The only problem was ghat we couldn’t find one. We saw some signs pointing to a winery in the village of Coddington and thought that there may have been a pub there. It turned out to have only a church and just a few houses. – no pub anywhere. This area does grow hops and apples, as well as the vineyard. Just a few miles away is the village of Much Marcle where Westons Cider Brewers have an enormous plant that makes both Cider and Perry.
In the end, we returned to Ledbury. We found a hotel with a parking area but we missed the entrance to the carpark and withe all the impatient traffic behind us, it was too hard to go back. However, we found another one a little further along the main street with a similar entrance to its car park. The entrance was just a few inches wider than our car – it was originally made for horse drawn vehicles. In many ways, we struck it lucky. The large timber framed Feathers Hotel had a very nice bistro and the food was superb.
With nothing else planned, we drove down to a nearby town – Ross on the Wye as an indirect route back to Cheltenham. It has a red sandstone market hall where regular Thursday and Saturday markets are held. The upper storey of the Market House now houses a Visitor Centre.
Although the sun is nice, it’s vary hard to drive around this area in the afternoon. By 2.30 pm, the sun is low in the sky and if you are heading south or west, it is blinding as you drive. By 4.00pm it is setting and by 5.00 pm it is almost dark. Notwithstanding the sun’s brightness, we saw a road sign pointing south to the Forest of Dean and decided to follow it. We had been around the forest for most of the day.
The Forest of Dean is a region in the western part of the county of Gloucestershire. I think it is the largest remaining oak forest in England. The forest consists of 110 square kilometres of woodland. A large area was reserved for royal hunting before 1066, and remained as the second largest crown forest in England, the largest being the New Forest in the south of Devon. Traditionally the main sources of work here has been forestry – including charcoal production – iron working and coal mining.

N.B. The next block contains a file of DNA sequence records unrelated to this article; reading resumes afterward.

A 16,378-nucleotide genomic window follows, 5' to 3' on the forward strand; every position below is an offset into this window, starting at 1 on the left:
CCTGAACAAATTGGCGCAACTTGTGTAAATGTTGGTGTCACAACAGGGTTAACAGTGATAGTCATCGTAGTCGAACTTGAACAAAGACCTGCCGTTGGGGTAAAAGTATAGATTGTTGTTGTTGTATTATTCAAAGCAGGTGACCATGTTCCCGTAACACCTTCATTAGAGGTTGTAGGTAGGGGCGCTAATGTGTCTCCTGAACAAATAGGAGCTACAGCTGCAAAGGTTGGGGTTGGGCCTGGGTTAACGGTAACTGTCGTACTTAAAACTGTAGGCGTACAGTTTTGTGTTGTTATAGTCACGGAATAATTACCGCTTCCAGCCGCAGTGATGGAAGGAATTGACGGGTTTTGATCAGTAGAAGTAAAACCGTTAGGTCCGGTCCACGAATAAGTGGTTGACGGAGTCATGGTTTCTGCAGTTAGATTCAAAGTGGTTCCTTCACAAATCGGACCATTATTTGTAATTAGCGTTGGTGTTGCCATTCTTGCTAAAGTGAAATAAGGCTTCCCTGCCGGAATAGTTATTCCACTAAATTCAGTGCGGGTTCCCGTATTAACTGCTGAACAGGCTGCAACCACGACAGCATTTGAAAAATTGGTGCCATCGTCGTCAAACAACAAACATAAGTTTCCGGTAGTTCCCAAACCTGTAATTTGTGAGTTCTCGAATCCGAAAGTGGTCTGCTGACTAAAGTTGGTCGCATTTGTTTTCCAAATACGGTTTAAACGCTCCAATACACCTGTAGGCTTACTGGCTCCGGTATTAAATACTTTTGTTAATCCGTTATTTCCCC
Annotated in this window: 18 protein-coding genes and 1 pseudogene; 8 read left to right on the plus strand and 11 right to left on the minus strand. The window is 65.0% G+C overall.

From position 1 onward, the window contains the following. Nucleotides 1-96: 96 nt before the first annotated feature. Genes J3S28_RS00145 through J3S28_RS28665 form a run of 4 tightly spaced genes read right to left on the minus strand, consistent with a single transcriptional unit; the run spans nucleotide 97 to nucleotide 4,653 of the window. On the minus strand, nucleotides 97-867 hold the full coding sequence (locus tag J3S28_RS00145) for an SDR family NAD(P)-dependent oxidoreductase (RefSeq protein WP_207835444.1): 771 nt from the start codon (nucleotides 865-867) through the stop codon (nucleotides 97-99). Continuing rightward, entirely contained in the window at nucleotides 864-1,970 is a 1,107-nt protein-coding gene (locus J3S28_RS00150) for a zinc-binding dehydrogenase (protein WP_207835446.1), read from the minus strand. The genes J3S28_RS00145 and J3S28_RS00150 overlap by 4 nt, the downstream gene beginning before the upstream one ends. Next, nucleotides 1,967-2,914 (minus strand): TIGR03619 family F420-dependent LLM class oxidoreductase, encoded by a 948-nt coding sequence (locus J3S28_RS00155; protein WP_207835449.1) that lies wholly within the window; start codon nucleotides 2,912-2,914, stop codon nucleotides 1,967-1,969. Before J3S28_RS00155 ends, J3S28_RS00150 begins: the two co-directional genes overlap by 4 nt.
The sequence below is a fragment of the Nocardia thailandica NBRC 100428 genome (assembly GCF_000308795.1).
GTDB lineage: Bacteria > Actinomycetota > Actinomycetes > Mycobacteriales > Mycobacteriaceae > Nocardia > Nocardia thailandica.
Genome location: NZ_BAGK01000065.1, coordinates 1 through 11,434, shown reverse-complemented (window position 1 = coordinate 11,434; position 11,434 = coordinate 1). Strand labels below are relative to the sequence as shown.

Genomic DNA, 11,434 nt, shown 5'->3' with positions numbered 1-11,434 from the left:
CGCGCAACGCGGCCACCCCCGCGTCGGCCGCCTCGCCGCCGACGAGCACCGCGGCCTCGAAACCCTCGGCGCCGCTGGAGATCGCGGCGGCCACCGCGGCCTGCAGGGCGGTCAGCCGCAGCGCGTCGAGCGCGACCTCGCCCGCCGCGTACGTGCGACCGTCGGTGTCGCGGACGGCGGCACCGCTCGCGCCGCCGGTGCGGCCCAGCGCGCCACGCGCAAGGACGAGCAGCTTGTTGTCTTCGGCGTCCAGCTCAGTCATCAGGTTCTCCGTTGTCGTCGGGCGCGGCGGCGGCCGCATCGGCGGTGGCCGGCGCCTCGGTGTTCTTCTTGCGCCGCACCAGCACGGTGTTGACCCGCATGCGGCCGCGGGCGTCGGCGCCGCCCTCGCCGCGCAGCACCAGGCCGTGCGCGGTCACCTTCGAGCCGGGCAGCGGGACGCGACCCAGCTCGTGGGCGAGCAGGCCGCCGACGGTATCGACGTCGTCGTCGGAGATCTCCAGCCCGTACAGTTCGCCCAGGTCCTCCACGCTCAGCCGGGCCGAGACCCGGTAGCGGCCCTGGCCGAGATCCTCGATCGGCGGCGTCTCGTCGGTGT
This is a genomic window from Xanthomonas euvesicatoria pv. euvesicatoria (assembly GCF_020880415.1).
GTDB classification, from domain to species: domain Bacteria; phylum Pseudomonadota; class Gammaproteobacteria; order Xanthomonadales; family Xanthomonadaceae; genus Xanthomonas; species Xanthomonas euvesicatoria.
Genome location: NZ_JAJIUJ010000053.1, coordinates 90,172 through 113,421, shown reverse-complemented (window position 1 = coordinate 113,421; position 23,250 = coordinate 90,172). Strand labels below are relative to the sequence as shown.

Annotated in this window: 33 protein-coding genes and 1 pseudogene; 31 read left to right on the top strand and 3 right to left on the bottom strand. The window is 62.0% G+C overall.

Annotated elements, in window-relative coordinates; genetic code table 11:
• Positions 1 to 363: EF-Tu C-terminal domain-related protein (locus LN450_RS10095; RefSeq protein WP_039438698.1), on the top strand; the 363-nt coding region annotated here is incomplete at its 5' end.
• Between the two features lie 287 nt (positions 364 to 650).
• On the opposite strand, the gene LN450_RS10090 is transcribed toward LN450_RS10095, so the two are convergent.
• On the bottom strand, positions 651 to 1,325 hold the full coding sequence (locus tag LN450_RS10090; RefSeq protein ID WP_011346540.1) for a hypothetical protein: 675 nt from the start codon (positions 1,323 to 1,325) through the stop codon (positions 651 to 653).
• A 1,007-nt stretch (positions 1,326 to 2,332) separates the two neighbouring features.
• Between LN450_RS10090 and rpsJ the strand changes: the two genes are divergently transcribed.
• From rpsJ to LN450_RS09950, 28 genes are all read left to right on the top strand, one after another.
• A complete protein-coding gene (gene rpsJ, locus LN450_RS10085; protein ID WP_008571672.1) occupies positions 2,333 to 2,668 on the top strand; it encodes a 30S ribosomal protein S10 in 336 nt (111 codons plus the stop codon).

We found the highest point in the forest – Ruaredean Hill. There, we found an impressive memorial to the Miners of The Forest of Dean. Also there is the Pan Tod Beacon – the location of one of the ancient beacons used for signalling and communication. It was the site of a near disaster when it was lit to celebrate Queen Elizabeth’s 90th birthday
The lighting of this beacon came close to a disaster when a woman’s hair was set on fire. She had been helping a man light the beacon when part of the fire fell onto her head from the high basket of the beacon. Thankfully, no one was hurt and the fire service was not required.
From there, it was a short drive back to Cheltenham as the light dimmed and it became dark.